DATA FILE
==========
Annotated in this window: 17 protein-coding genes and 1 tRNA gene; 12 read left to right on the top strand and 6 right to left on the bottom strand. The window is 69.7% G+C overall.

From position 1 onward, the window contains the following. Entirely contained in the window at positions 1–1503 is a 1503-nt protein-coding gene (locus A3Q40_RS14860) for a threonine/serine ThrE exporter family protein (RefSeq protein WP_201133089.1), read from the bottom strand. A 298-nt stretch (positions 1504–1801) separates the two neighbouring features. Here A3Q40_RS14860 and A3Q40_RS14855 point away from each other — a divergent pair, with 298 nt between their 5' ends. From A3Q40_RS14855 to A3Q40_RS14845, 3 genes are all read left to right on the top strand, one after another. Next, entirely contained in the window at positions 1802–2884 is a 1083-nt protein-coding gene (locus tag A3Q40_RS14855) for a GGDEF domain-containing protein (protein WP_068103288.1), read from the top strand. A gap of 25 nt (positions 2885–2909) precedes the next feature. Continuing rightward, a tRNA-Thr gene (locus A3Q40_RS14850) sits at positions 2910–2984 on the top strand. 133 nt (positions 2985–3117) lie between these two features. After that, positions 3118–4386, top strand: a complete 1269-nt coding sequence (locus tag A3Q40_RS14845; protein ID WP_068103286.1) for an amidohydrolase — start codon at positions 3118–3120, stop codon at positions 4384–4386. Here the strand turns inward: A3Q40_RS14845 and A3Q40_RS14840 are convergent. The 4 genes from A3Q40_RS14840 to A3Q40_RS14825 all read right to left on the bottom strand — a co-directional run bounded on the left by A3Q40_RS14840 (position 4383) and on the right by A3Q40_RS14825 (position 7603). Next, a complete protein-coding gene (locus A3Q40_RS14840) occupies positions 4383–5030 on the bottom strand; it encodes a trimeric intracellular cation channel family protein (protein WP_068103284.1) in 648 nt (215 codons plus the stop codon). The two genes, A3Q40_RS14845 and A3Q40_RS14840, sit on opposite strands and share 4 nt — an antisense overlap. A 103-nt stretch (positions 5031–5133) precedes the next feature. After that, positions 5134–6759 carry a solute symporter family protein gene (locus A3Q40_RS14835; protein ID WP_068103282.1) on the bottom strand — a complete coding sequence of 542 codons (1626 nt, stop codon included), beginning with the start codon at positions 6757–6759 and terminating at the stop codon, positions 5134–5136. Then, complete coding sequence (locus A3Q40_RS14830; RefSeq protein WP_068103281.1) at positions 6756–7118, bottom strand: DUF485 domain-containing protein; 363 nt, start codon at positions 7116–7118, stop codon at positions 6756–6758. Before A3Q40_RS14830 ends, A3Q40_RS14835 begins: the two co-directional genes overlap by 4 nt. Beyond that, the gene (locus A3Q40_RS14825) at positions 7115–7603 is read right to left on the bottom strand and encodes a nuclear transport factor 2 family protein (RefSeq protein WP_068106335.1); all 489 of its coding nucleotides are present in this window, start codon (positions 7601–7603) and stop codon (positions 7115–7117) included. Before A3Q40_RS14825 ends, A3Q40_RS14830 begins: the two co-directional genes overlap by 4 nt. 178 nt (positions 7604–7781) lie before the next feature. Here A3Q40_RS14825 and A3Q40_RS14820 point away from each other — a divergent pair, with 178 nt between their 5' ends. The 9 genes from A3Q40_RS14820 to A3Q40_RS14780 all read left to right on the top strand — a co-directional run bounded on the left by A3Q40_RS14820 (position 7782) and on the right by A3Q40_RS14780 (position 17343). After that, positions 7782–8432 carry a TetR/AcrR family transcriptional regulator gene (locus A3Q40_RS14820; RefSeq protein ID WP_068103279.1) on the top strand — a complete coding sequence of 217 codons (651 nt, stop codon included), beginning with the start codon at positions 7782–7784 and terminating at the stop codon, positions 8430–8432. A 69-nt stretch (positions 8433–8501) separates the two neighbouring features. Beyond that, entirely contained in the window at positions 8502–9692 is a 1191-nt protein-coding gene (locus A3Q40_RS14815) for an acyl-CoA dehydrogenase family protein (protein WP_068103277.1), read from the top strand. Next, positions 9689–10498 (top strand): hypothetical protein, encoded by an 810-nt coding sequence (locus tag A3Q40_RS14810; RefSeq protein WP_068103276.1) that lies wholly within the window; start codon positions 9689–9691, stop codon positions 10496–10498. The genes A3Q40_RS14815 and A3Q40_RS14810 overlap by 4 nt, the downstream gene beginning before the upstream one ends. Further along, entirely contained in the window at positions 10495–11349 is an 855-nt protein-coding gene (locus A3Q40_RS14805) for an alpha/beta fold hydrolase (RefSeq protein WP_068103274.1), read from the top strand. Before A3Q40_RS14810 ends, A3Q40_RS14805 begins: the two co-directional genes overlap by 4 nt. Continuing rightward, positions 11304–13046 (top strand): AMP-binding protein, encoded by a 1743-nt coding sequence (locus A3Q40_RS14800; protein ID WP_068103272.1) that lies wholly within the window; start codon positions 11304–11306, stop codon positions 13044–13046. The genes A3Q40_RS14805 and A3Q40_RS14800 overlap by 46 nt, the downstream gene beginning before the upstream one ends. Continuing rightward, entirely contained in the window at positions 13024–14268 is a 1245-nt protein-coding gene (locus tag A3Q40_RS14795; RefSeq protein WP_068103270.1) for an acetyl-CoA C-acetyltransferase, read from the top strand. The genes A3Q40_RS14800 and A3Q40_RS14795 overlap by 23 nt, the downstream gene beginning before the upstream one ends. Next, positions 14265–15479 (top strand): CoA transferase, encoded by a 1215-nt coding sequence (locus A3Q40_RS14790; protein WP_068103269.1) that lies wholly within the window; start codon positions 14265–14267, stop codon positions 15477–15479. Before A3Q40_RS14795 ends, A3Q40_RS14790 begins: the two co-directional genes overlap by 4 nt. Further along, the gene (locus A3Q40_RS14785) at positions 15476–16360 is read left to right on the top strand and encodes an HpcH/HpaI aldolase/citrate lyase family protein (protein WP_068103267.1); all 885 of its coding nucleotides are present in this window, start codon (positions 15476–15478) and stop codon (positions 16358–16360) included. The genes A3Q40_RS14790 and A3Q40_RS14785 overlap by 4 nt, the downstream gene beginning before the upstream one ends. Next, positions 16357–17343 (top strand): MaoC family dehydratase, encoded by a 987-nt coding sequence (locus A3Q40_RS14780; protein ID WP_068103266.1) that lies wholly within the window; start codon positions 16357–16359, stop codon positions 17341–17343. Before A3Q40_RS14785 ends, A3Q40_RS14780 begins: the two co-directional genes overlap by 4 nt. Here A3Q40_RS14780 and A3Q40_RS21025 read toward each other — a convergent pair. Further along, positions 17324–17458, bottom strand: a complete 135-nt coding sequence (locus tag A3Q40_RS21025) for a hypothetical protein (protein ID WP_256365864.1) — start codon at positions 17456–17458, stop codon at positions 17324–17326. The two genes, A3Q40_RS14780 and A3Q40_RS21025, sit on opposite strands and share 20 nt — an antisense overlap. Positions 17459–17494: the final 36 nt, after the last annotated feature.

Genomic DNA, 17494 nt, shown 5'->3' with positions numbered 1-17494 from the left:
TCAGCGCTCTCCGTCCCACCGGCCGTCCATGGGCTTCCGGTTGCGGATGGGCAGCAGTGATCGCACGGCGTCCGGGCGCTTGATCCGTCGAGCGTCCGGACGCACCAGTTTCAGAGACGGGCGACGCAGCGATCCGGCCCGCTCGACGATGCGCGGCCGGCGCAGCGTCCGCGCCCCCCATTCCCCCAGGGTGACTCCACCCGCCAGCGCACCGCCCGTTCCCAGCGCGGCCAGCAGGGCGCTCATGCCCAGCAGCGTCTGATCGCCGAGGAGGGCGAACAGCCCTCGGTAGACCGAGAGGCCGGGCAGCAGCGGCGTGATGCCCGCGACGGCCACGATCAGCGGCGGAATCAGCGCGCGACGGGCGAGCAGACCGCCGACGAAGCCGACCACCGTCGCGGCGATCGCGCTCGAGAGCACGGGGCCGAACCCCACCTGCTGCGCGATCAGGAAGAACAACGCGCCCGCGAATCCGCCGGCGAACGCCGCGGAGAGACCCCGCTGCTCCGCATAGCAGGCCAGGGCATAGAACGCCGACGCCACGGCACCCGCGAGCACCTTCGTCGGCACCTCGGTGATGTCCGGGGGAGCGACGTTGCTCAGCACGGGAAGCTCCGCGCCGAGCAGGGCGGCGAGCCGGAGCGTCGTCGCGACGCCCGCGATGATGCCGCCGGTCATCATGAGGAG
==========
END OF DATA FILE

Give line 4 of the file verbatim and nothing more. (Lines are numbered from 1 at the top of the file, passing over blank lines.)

TCAGCGCTCTCCGTCCCACCGGCCGTCCATGGGCTTCCGGTTGCGGATGGGCAGCAGTGATCGCACGGCGTCCGGGCGCTTGATCCGTCGAGCGTCCGGACGCACCAGTTTCAGAGACGGGCGACGCAGCGATCCGGCCCGCTCGACGATGCGCGGCCGGCGCAGCGTCCGCGCCCCCCATTCCCCCAGGGTGACTCCACCCGCCAGCGCACCGCCCGTTCCCAGCGCGGCCAGCAGGGCGCTCATGCCCAGCAGCGTCTGATCGCCGAGGAGGGCGAACAGCCCTCGGTAGACCGAGAGGCCGGGCAGCAGCGGCGTGATGCCCGCGACGGCCACGATCAGCGGCGGAATCAGCGCGCGACGGGCGAGCAGACCGCCGACGAAGCCGACCACCGTCGCGGCGATCGCGCTCGAGAGCACGGGGCCGAACCCCACCTGCTGCGCGATCAGGAAGAACAACGCGCCCGCGAATCCGCCGGCGAACGCCGCGGAGAGACCCCGCTGCTCCGCATAGCAGGCCAGGGCATAGAACGCCGACGCCACGGCACCCGCGAGCACCTTCGTCGGCACCTCGGTGATGTCCGGGGGAGCGACGTTGCTCAGCACGGGAAGCTCCGCGCCGAGCAGGGCGGCGAGCCGGAGCGTCGTCGCGACGCCCGCGATGATGCCGCCGGTCATCATGAGGAG